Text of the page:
Monday, May 21, 2018


Red means run son, 
numbers add up to nothing.

Neil Young, Powder Finger.

Charles Paul Bennett, my father.
Buddy, our dog.
When I was a young man, freshly minted teaching certificate in hand,  I was offered a full contract to teach in Norway House Cree Nation.  I was hesitant to accept this contract so I consulted my father.  I paraphrase his response as his actual words are lost in time yet the memory lingers strong:

You know what it's like to live in Winnipeg.  Surely you're tired with the South End. You should learn to live in other worlds.

And I did.  And I am grateful.

I learned of privilege during my three years in Norway House Cree Nation.

My father, Charles was born at St. Boniface Hospital on May 20, 1919 and died at St. Boniface Hospital on January 24, 2000. He's in my thoughts these days.

His was an imperfect circle of birth, life, adventure, science, work, love, family, redemption, death.

Imperfect, yet lovely.  Who among us has a perfect family circle?  We exist despite our scars and skeletons.  We thrive in our imperfection. We are human.

Some are privileged.

Some are not.

It was 1986 and my life experience couldn't fill a thimble.

I asked my grade two class to line up for recess. I stroked Clayton's head to show affection, to say good job Clayton, you are special, I acknowledge your good behaviour.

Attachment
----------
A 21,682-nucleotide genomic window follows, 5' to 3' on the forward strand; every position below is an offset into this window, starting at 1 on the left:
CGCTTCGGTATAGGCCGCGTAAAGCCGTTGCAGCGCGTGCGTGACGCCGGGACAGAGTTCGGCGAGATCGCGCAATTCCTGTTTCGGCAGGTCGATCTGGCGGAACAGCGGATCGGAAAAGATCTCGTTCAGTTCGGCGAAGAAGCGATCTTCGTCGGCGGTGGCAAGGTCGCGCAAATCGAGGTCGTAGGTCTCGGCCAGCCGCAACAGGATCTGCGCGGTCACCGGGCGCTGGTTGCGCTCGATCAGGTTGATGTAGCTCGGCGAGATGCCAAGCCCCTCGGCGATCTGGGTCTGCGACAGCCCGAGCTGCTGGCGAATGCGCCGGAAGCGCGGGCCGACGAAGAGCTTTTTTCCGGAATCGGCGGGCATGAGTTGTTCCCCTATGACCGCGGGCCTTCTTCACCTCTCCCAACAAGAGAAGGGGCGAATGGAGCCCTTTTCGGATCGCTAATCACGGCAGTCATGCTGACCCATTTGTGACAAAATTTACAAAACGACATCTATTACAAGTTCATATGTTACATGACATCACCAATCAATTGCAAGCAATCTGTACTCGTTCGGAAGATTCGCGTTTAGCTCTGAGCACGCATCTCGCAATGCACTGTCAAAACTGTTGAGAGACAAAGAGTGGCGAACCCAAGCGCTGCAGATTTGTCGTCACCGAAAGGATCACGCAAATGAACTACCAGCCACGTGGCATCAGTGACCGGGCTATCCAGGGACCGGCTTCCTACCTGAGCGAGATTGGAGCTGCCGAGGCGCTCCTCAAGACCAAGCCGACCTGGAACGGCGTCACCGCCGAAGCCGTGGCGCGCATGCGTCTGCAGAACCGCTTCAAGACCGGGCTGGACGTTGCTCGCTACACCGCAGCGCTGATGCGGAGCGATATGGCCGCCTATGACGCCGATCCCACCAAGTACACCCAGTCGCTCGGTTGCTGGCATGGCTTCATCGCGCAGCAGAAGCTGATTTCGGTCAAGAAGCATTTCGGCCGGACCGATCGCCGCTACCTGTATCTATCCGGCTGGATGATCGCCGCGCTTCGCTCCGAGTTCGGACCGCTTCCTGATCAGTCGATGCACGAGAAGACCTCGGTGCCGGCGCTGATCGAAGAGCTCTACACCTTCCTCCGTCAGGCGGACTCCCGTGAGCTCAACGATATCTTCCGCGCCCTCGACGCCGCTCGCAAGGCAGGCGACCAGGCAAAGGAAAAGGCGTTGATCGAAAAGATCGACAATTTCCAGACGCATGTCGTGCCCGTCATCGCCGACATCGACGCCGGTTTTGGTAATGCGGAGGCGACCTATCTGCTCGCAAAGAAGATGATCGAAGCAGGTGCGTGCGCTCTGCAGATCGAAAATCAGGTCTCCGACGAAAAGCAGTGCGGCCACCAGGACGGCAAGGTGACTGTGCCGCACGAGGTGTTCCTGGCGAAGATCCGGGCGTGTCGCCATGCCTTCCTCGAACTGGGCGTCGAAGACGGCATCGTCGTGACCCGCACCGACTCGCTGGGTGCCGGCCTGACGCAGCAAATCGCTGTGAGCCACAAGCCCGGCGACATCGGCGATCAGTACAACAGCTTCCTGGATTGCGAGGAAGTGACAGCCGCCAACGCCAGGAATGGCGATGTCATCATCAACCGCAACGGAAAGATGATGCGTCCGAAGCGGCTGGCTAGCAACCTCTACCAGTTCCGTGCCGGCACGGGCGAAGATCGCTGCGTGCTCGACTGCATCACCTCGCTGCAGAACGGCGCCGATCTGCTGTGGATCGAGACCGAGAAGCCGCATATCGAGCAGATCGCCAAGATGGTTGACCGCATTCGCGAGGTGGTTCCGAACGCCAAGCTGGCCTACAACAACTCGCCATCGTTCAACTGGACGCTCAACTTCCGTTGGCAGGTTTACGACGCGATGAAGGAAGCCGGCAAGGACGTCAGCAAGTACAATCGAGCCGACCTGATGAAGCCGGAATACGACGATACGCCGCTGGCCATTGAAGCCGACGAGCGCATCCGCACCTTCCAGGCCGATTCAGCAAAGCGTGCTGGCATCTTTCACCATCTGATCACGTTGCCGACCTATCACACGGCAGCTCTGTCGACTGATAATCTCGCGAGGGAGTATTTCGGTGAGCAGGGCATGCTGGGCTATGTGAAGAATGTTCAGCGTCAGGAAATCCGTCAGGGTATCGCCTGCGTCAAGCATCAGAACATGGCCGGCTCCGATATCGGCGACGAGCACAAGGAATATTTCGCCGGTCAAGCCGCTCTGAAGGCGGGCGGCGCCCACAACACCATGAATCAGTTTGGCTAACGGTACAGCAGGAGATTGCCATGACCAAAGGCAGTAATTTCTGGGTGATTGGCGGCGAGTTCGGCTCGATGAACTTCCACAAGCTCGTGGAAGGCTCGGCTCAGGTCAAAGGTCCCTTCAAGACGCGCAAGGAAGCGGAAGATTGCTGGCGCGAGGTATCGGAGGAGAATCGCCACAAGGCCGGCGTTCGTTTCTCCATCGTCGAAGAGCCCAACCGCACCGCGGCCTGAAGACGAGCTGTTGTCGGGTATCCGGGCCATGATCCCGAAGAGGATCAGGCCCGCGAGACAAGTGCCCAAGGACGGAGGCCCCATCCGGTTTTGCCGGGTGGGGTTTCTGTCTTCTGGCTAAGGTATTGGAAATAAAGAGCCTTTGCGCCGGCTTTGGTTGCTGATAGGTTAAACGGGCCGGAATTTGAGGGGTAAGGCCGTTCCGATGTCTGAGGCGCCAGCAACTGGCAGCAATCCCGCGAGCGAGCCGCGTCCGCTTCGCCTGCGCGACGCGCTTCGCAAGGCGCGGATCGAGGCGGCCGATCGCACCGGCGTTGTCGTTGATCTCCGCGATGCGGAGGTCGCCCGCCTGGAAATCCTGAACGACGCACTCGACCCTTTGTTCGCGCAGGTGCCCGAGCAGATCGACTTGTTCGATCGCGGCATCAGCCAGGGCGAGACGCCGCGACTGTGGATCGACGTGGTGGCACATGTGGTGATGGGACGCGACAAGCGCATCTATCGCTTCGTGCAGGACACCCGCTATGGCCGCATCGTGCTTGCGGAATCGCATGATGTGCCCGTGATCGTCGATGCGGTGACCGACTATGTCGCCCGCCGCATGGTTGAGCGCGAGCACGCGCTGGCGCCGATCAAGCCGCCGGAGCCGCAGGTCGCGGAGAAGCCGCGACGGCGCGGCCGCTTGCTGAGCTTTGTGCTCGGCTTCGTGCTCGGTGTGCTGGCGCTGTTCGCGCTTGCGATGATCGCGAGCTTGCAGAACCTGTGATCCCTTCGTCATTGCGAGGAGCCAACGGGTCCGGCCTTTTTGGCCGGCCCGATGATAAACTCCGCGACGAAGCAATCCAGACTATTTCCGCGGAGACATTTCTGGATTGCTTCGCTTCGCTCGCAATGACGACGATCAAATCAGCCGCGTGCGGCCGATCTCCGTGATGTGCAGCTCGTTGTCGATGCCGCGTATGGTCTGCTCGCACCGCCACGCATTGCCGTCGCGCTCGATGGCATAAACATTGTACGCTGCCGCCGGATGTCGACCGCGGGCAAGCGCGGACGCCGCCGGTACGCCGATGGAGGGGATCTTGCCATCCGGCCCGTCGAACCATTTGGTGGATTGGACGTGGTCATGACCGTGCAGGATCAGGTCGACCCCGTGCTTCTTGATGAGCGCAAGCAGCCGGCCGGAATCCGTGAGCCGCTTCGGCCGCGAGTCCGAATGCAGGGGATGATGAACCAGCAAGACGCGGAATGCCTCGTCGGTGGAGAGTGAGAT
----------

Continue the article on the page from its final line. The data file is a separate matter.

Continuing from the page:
Clayton's life was not of privilege. His was a life of violence and unpredictability. He knew not of love, not of permanence, not of family. His life experience collided full on with mine and the collision was powerful.

The explosion of our paths altered my life trajectory and helped shape my person.

His head dived to avoid the expected slap for that is what he knows. A touch to the head hurts. Affection is alien. Sudden movements are dangerous.

Red means run, son.
Numbers add up to nothing.

In this moment I understand privilege and I think of my father's words... you should learn to live in other worlds.

And I have. And I am grateful.

I am grateful for my father's wisdom.  I am grateful for Norway House Cree Nation.

I am grateful for Clayton, for he taught me the meaning of privilege.

It's a good day to be alive.